• < 6 Bullet Points - Slides with too much text are hard to read and do not communicate your message clearly.  We strongly recommend no more than 3-5 bullet points per slide.
  • Use Graphics - A well chosen image, graph, or chart can be far more impactful than a screen full of text.

Advice for some of the trickier parts of a presentation:

Slide Content
* This slide generally has no meaningful content beyond contact information. 
Speech content
* The best way to speak over this slide is to introduce yourself and deliver your company's elevator pitch.  This gives the audience a useful preview of what you are about to go over in more detail, and is a more effective means of doing so than reading an outline aloud.
* 2-3 bullet points that help us understand who the customer is in qualitative terms. 
* 1 bullet that gives us a NUMBER representing the size of the market (preferably in dollars, but if not in dollars than in # of customers).
Slide content
* Provide names (or better yet logos) of your competitors,
* List how 2-3 of the most important pain points you identified in the NEED section and show how you satisfy them better.
Speech content
* Briefly describe your competitors, not individually, but as a group.
* Tell us what benefits your solution offers that satisfies the NEED better than the competition. 
Spreadsheet-like financials looked at very quickly lend themselves to miscommunication.  In a ten-minute presentation you don't have time for miscommunications.  We recommend instead that you tell us three things: 1) How long until you reach break even; 2) How long until you reach "The Magic Number;" and 3) What the value of the "Magic Number" is.  The Magic number is that number & variable that, in your industry, denotes success and likely acquisition/IPO/significant profitability.  Examples: 100k subscribers, $10 million EBITDA, $30 million in revenue, etc.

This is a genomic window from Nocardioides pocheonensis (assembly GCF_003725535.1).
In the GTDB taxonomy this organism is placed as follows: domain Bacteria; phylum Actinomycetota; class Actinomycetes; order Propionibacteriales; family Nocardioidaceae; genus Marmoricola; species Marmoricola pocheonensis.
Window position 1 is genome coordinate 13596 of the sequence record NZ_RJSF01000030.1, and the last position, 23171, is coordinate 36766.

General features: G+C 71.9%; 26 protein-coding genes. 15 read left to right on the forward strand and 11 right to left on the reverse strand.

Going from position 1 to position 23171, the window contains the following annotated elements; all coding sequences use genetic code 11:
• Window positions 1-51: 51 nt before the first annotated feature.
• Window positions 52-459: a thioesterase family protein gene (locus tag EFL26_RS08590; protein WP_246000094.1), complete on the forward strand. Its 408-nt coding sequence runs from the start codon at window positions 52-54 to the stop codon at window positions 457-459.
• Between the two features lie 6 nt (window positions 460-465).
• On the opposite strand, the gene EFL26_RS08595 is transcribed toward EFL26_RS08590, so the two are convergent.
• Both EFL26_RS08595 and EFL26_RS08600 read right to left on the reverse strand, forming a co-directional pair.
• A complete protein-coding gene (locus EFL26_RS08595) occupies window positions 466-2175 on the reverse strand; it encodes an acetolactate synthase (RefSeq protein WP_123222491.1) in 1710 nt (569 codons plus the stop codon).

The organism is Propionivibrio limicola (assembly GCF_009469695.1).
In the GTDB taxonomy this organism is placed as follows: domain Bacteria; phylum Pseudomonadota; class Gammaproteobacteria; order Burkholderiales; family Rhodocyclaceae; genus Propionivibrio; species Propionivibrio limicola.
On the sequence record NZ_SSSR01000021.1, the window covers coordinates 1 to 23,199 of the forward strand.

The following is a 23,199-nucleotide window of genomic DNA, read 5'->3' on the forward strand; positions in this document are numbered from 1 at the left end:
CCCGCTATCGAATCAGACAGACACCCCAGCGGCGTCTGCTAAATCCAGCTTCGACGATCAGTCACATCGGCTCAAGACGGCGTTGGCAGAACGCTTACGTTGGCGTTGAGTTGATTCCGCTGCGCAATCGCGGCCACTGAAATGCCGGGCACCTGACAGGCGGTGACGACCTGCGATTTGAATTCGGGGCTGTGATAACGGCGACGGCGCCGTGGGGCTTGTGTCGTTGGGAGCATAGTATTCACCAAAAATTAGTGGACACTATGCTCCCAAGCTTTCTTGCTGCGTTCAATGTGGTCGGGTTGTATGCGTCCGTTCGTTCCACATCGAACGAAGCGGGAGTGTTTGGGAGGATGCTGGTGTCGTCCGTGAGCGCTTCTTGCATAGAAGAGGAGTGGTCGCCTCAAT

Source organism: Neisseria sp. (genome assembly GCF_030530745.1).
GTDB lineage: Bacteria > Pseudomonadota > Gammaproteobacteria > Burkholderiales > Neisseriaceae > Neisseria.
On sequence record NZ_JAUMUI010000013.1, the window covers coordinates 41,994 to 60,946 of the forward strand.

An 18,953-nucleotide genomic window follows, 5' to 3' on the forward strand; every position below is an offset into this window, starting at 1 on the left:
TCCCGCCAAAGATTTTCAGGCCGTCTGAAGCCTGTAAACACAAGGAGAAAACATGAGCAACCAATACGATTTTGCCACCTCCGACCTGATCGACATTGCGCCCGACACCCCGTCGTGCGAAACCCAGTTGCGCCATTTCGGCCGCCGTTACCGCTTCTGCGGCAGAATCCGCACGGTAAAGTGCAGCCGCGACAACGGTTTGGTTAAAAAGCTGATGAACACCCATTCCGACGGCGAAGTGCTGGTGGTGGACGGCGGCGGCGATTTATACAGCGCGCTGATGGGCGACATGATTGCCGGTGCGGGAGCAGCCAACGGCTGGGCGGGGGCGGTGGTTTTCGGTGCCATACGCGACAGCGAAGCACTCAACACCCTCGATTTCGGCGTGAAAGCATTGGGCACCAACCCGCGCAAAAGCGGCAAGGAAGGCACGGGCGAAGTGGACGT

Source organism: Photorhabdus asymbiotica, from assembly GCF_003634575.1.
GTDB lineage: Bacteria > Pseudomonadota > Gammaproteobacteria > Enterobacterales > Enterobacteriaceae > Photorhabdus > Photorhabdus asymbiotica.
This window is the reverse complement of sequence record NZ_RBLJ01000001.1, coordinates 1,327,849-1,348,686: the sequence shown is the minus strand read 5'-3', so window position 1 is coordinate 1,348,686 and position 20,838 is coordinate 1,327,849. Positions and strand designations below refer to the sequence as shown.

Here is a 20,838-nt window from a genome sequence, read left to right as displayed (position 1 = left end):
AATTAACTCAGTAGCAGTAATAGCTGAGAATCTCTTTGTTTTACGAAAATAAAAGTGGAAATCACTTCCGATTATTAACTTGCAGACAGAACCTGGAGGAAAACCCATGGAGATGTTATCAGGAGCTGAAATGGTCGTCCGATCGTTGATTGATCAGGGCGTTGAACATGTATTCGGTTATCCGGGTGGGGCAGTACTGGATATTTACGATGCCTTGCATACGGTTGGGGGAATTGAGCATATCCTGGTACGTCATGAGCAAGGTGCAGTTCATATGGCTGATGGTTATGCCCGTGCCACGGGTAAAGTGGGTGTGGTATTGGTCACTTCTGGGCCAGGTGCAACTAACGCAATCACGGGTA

If you do the financials slide as recommended, it flows perfectly into this slide.  Because now you have just laid the groundwork to show how an investor will get their money back. 
If you're exiting via acquisition, you'll want this slide to look like:
* List the names (or better yet logos) of a few companies who have a track record of buying companies like yours (that hit the "magic number").
* Show us how much companies like yours tend to get purchased for.  Example: "Typical acquisition price = 8X EBITA"
* Now show us the return ON Investment (ROI) if we invest in you today GIVEN what price you can likely sell the company for.
Slide content:
* Don't bother with names, focus on accomplishments.
Speech content:
* "Easy" way:  List the 2-4 most relevant accomplishments your team (including your board) has under its belt THAT PROVE YOU HAVE THE RIGHT SKILLS TO SUCCEED
* "Hard" way: turn those accomplishments into a story.  Stories are more engaging, and often more helpful when describing a young team.
Use a table with each round getting one row.  Each row should contain the amount you're looking for, when you'll need it, and what one or two big-picture things it will let you accomplish.